Lal Masjid – The Red Mosque

Rangan Datta ( www.rangan-datta.info)




Just a few miles away from the mythical mound of Chandraketugarh lie the town of Haroa, containing the remains of an ancient mosque built on the ruins of an even more ancient Buddhist Stupa. Although some excavation work have been carried out at Chandraketugarh and at least the area have been cordoned off and marked of as a “Monument of National Importance” but the later, locally called Lal Masjid, nothing much has been done. The blue board of Archeological Survey of India is nowhere to be found. Since its first excavation in 1909 this ruins remains in utter neglect.




Haroa is the home of the mythical Pir Gorachand. According to local lore, pleased with Gorachand’s devotion the Sun God ordered him to build a mosque. But there was a condition, the entire mosque had to be built in his absence. In other words construction should start at sunset and should be completed by the next sunrise. In a desperate race against time Gorachand and his followers went on to please the Sun God, but as they were fixing the last pieces of bricks on the roof the crow cawed, marking the arrival of the Sun God. So the incomplete mosque was abandoned and can still be seen to this day.

Alas historians differ, Rakhaldas Banerjee, of Mahenjodaro fame, claims that the remains are of a Buddhist Stupa constructed during the time of Christ. According to him almost a thousand and three hundred years later an attempt was made to construct a mosque above the ruins and it is all that remains to this day.


The ruins can be reached from Haroa bus stop by a cycle van, popularly known as the Lal Masjid. Surrounded by ponds on three sides the 30 feet red wall, crowned with a banyan tree, is all that remains of the mosque. The walls of the other three sides have long collapsed and so have the roof. The huge banyan tree has spread its roots through the entire length of the wall, which is on the verge of collapsing. But it has remained in this condition for almost a century. Rakhaldas Banerjee, who carried out an excavation of the ruins in 1909 have reported the mosque to be in similar condition. The village elders also agree with this fact. Also according to them the ruins have remained in the same condition since their childhood.

The circular arrangement of bricks at the base of the wall clearly indicates that it was a Buddhist Stupa. Archeological (coins) findings justify this fact and confirm that it was almost 2000 years old. The upper wall with its distinctive red colour differs considerably from the mound of bricks on which it stands. Nothing is much known about the red wall, which was constructed about 700 years ago. Although popularly known as the Lal Masjid, but there is no historical evidence to prove that it was indeed a mosque.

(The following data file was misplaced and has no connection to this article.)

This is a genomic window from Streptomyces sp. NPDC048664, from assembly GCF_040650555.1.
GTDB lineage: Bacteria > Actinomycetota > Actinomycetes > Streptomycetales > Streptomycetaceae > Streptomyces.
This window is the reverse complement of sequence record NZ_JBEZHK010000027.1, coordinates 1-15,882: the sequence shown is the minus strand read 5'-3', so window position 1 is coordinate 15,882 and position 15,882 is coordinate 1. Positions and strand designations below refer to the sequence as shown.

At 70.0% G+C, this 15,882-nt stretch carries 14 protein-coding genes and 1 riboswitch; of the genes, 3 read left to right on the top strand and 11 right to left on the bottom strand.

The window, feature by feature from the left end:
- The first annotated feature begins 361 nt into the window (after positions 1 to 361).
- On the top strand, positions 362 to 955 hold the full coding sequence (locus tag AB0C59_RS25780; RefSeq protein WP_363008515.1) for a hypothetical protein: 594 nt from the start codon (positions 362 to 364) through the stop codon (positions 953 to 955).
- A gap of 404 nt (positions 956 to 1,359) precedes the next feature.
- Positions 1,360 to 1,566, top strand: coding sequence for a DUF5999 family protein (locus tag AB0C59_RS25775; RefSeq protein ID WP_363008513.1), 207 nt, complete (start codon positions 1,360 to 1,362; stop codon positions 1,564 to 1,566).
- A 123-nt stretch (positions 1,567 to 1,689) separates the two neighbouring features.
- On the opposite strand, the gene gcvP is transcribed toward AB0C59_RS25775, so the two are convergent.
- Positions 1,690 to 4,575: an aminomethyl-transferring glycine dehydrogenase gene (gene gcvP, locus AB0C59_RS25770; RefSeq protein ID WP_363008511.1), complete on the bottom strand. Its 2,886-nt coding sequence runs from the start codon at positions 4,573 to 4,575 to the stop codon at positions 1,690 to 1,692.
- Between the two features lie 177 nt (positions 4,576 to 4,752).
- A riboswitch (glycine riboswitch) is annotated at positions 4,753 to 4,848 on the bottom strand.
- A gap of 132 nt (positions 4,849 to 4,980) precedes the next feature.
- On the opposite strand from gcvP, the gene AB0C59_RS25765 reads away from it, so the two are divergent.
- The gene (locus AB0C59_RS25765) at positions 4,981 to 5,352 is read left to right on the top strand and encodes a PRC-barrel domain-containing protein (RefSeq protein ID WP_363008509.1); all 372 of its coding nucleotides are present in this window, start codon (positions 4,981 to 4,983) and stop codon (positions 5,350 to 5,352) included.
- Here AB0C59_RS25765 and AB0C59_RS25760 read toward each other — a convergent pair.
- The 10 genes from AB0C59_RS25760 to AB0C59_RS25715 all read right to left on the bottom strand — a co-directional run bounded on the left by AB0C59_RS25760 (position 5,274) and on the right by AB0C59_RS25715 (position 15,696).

Another interesting finding are a few stone pillars, two of which can still be seen. Two pillars about 6 feet in length lies on the ground just at the foot of the wall. The exact purpose of these massive pillars is unknown to this day.




Although the historians have come up with more rational explanation, but in Haroa the legend of Gorachand still lives on. It is said that Gorachand died of the injuries inflected by an enormous demon, whom Gorachand killed and thus in the process saved the entire human race. Again historians differ, according to them the original name of Gorachand was Hajarat Syed Abbas Ali. Abbas Ali, in the process of spreading Islam was engaged in a battle with the king of Hatigarh, in Sundarban area. During the battle Abbas Ali was mortally wounded by the princes Akananda, who used a God blessed weapon (Strangely here also myths takes over history). Abbas Ali died seven days later.

Little away from the ruins lie the original tomb of Gorachand. His mortal remains, consisting of a few bones, where later removed to a mosque in Haroa. Legends say that the word Haroa was derived from the Bengali word Har, meaning bones. The darga of Pir Gorachand can still be seen inside a mosque, located at the banks of the Vidyadhari River. Every year on the 12th day of the Bengali month of Falgun, which happens to be the death anniversary Pir, a procession starts of from the original grave of Gorachand goes past the Lal Masjid and finally terminates at the present darga. Candles are lit at all the three places and also a fair is held at Haroa.

Whether Muslims or Hindus, everyone in Haroa is aware of the strange exploits of this mythical man. In Haroa the legend of Gorachand still lives on even though his Lal Masjid lies in total neglect.

References:
1. Pashim Banga Bhraman O Darshan (Vol 1) by Bhupatiranjan Das.

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State Archeological Museum Exhibition

Collection of Dilip Kumar Maite

Collection of Asad-uj Jaman

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Courtesy: Asad-uj Jaman
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Ambarish Goswami
Last Revised February 27, 2007